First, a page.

For anyone who is interested in the relationship between food and farming in Ireland, the annual Euro-toques National Food Forum and Fair – entitled Reconnecting: Farming, Food & Rural Communities – will be taking place at Brooklodge Hotel in Macreddin Village, Co Wicklow on Sunday 2 September. On this year’s panel are Minister of State at the Department of Agriculture, Fisheries and Food Trevor Sargent; UK organic movement pioneer and champion Helen Browning; Gerry Scully, the programme manager for Rural Development with Teagasc; Irish Farmers Journal columnist and farmer Peter Young; and Ross Lewis, chef/proprietor of Chapter One Restaurant and Commissioner of Euro-toques Ireland.
I have a confession to make: I’ve just bought myself a shiny, glossy red KitchenAid Artisan Stand Mixer! The workhorse of many an American kitchen and beloved by cooks like Nigel and Nigella, I’ve been lusting after one of these babies for quite a while. I first fell in love with one I saw in the Cork branch of Meadows and Byrne a few years ago but, after peeking at the price tag, never thought there was going to be a chance that it would ever be sitting in my kitchen. Then we got married. And one of the lovely things about having a celebration of your relationship is that people give you gifts. So, several of those gifts, in the handbag of a rather giddy girl, made their way to Brown Thomas a couple of weeks ago. Although my hopes were initially dashed as they had sold out of red mixers – and, having set my heart on a red one, who would want an almond-coloured one instead? – the helpful staff ordered one in and gave me a call when it arrived. The poor Husband got the job of carrying the heavy box, all rapidly-getting-heavier 22lbs of it, home, having been promised future riches of cakes, cookies and breads, and it sat, in its box, in the hall of our Dublin flat – no space for mixers – until this weekend when I finally got to take it down to the cottage.
The No-Kneed Bread recipe from Mark Bittman – aka the New York Times’ Minimalist – is one of those recipes that has taken on a life of its own. Published in the newspaper in 2006, it still keeps cropping up on other people‘s blogs and, finally – it was on my list of recipes-to-try for ages – I’ve gotten around to making it.
Rabbit is in season at the moment, at least according to one of the emails I got from Eat The Seasons a few weeks ago. I should tell the Husband although, with lush, fresh grass everywhere at the moment, I’m not sure our rabbits would venture into one of the cages for a carrot (even if it was a recently pulled one!) At least they’ve stopped trying to dig their way inside the fenced-off veggie garden recently and our purple sprouting broccoli, kale, sweetcorn, beans and silverbeet are all thriving.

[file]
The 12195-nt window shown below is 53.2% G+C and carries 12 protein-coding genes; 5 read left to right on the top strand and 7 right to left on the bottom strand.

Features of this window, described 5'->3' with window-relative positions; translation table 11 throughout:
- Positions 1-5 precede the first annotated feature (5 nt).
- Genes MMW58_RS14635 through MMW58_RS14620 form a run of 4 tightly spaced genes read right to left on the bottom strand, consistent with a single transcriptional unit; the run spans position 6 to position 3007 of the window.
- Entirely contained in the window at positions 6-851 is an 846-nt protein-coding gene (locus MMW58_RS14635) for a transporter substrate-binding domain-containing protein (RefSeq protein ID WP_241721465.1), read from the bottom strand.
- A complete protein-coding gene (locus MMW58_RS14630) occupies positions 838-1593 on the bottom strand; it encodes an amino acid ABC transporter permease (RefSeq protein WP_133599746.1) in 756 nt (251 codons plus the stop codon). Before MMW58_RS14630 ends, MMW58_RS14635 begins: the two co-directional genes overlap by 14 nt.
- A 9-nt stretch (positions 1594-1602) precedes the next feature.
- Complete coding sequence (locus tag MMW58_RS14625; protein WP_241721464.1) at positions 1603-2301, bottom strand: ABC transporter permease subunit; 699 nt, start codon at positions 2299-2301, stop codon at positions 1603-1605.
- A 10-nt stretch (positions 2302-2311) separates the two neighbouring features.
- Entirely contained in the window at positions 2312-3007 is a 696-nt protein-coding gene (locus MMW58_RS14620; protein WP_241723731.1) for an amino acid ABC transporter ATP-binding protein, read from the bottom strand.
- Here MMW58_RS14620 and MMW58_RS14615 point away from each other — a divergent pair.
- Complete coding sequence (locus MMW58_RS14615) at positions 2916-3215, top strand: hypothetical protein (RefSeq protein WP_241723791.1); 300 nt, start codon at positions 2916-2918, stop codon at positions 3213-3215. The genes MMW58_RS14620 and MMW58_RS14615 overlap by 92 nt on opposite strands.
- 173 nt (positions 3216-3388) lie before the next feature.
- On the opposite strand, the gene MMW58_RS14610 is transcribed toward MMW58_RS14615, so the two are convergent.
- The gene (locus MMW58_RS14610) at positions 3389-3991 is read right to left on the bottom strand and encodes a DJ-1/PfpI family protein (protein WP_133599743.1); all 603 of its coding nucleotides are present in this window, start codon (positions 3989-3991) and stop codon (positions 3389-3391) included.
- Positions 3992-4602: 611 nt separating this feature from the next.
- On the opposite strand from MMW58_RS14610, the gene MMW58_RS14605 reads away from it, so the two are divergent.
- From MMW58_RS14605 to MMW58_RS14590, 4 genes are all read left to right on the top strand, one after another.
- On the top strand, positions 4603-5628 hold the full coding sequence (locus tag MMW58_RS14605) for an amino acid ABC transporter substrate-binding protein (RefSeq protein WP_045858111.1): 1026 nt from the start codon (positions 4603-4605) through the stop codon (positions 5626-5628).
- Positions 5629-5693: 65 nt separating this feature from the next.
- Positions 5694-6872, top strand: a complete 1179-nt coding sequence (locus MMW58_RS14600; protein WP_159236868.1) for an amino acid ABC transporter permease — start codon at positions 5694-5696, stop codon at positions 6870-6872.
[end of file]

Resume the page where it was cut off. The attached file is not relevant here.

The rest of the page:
Sitting on the N4 on Saturday night, watching the car temperature gage climb dangerously in the not-moving traffic and the clock moving much faster than we were able to, I was glad that I was heading off to dinner at Richard Corrigan‘s Café La Serre rather than continuing on with the crowds to Barbra Streisland’s first Irish concert in Castletown House, near Celbridge. We were taking my American Cousin and her Fiancé for a long-awaited dinner in advance of their August wedding – we didn’t realise that our trip to their Celbridge home was going to coincide with one of the flashiest traffic jams in years. Tickets, after all, were priced from €118.50 to €885!
Watch out on RTÉ One tonight for a programme called Home which features none other than finger-lickin’ Monica Sheridan! I discovered Monica or, rather, one of her cookbooks in a second hand bookshop in Athlone last year and Monica’s Kitchen is a treasure indeed. As well as useful recipes it is full of entertaining opinions – my favourite is her take on boned chicken: “Frankly, I wouldn’t recommend it, but, if you want to see green in the eyes of the women and hear the praise of gluttonous men ringing in your ears, well, here goes.” – and ahead of her time recipes and ingredients (anyone for foie gras and risotto in 1960s Ireland?).
The new Bridgestone Irish Food Guide didn’t see the Husband and I wrong on a brief trip to Carlow this weekend. Just released, it is a compendium of food producers, delis, markets, cafés and restaurants up and down the length and breath of the country. This is Sally and John McKenna’s eighth edition – the last one was published in 2004 – and it is a lovely chunky book, rammed full of great eating and an essential companion for any trip in the country.
A recent request for the Gingerbread recipe from the first of Paula Daly’s McDonnell’s Good Food Cook Books brought back a host of memories. This was a cake that was often made at home, first by my mother and then, when I was allowed to get stuck into more complicated recipes, by me, standing on top of a chair to stir the sweet, sticky mixture (and sneaking tastes whenever I could!).